The two articles focusing on both attractiveness in the store and trying to get the workers to have sex with the manager were quite startling.  I felt that the L’Oréal incident where an executive demanded that the successful regional sales manager fire someone for being unactractive shamefully happens frequently.  However, it seems as if these incidents go unreported.  But these incidents with Abercrombie and L’Oréal show that there are instances where people are judged by their obvious outward appearance to promote a brand-image that do draw the media’s attention.  These are moments where others who have felt the same sort of injustice should stand up and challenge the institutions that have wronged them.  I feel the same way with the man who continually tried to get his employees to have sex with him, even forcefully.  Like the wage cycle, people get caught up in their situation because they’re at least surviving on enough money to justify continue working at the establishment rather than seeking a new job.

The State Police article by Jonathan Schuppe was also interesting because it showed how manly an institution the police force can be.  This also falls through with the army.  It seems as if women have a harder time proving themselves to be capable in these lines of work to gain acceptance with the men.  The men make the rules for the women to attempt to overcome.  They are the ones who stack the deck.  As shown through the article, the women can be higher ranking then the men, but they still suffer harassment.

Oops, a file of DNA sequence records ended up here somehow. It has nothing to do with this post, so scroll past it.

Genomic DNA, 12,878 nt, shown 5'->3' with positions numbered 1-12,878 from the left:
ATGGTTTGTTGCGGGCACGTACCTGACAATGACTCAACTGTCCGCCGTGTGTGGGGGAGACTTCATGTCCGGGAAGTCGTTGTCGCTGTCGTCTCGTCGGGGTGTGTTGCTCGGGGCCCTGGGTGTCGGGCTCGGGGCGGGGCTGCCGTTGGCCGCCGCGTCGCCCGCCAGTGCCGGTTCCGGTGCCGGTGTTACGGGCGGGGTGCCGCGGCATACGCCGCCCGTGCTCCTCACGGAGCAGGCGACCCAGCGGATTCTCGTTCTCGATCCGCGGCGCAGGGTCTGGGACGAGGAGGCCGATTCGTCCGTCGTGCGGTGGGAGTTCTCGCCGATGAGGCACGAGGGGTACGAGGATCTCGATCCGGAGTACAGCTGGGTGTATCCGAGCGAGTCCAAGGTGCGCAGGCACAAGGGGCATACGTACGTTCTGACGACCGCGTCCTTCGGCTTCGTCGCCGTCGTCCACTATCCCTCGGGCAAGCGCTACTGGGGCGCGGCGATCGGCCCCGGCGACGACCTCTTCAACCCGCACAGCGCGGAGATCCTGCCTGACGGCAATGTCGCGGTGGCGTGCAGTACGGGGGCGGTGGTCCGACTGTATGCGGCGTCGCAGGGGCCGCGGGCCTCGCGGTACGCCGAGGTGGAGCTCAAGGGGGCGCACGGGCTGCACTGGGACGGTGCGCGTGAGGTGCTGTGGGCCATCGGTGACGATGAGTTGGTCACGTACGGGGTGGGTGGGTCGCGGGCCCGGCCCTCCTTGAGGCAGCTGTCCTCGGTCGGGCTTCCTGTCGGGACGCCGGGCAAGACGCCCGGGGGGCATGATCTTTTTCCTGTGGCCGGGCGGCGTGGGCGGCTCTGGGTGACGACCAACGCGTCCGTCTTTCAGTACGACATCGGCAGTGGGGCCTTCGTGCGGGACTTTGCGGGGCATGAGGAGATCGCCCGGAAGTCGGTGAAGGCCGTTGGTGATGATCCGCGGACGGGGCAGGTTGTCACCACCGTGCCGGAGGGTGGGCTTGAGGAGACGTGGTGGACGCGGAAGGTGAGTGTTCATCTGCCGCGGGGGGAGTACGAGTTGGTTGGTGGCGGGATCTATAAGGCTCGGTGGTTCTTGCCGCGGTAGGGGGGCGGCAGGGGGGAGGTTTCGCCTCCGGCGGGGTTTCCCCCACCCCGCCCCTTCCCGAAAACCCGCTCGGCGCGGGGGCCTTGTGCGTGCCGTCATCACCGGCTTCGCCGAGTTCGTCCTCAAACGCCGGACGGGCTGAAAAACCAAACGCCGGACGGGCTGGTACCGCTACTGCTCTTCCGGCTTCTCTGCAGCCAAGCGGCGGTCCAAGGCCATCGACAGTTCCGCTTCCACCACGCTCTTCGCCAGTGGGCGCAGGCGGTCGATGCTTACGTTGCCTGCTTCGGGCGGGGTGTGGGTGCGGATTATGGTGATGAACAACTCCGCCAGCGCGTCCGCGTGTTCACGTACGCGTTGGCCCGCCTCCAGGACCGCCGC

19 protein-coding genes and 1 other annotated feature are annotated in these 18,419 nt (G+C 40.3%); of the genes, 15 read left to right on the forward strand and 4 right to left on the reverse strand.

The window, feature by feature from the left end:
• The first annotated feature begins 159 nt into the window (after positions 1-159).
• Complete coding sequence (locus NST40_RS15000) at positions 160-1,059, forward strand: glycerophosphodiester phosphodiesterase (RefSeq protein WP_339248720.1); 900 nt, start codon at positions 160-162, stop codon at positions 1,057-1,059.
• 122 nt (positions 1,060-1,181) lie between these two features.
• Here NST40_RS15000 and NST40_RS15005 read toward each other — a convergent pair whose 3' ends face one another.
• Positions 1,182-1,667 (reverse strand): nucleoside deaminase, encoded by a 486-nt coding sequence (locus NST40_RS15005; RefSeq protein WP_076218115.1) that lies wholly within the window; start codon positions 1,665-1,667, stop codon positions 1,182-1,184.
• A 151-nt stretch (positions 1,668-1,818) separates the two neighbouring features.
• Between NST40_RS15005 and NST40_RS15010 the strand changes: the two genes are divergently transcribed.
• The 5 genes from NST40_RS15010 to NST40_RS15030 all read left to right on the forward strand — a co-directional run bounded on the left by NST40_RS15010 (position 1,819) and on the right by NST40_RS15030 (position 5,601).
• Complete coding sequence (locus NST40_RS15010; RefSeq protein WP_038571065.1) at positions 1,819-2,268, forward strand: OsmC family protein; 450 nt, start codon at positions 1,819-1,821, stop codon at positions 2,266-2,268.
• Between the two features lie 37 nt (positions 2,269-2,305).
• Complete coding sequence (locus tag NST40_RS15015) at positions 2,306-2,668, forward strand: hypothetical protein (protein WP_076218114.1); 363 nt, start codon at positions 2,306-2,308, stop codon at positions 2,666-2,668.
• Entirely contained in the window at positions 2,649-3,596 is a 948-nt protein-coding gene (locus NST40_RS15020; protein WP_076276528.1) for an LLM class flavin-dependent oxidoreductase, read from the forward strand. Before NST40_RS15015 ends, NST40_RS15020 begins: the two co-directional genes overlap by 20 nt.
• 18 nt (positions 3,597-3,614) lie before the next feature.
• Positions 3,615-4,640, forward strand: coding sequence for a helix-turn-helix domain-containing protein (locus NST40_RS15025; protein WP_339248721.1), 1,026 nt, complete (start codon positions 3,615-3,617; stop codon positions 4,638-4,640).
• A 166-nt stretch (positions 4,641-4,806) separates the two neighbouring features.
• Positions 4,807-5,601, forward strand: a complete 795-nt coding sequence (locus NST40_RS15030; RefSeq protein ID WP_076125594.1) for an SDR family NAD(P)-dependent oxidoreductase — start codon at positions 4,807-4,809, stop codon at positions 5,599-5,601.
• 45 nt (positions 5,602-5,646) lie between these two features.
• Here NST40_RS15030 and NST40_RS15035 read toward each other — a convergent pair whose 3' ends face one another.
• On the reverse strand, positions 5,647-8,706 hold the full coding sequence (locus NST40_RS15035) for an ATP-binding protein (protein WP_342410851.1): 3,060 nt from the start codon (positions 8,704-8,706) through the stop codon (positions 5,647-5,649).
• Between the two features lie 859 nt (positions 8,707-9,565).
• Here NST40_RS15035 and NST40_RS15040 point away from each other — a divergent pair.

The language barrier also seemed to stick out to me with both a judge and a restaurant owner attempting to control what language a person speaks in!  This obviously seems totally out of the bounds of reason for someone to demand that a person speaks in a certain language.  Yes, speaking in English as a common language does help businesses where there are people who only speak in English, but that does not give owners the right to demand that the person only speaks in English because, often, it is easier to convey your feelings in your native language.  It seems as if the judge completely steps outside of his judicial boundaries by ordering that people learn English as a requirement to gain access to their children.  All this does is just make it easier for the judge to understand them when really it should be the judge learning the other language in order to adapt to a changing environment where English is no longer such a primary language.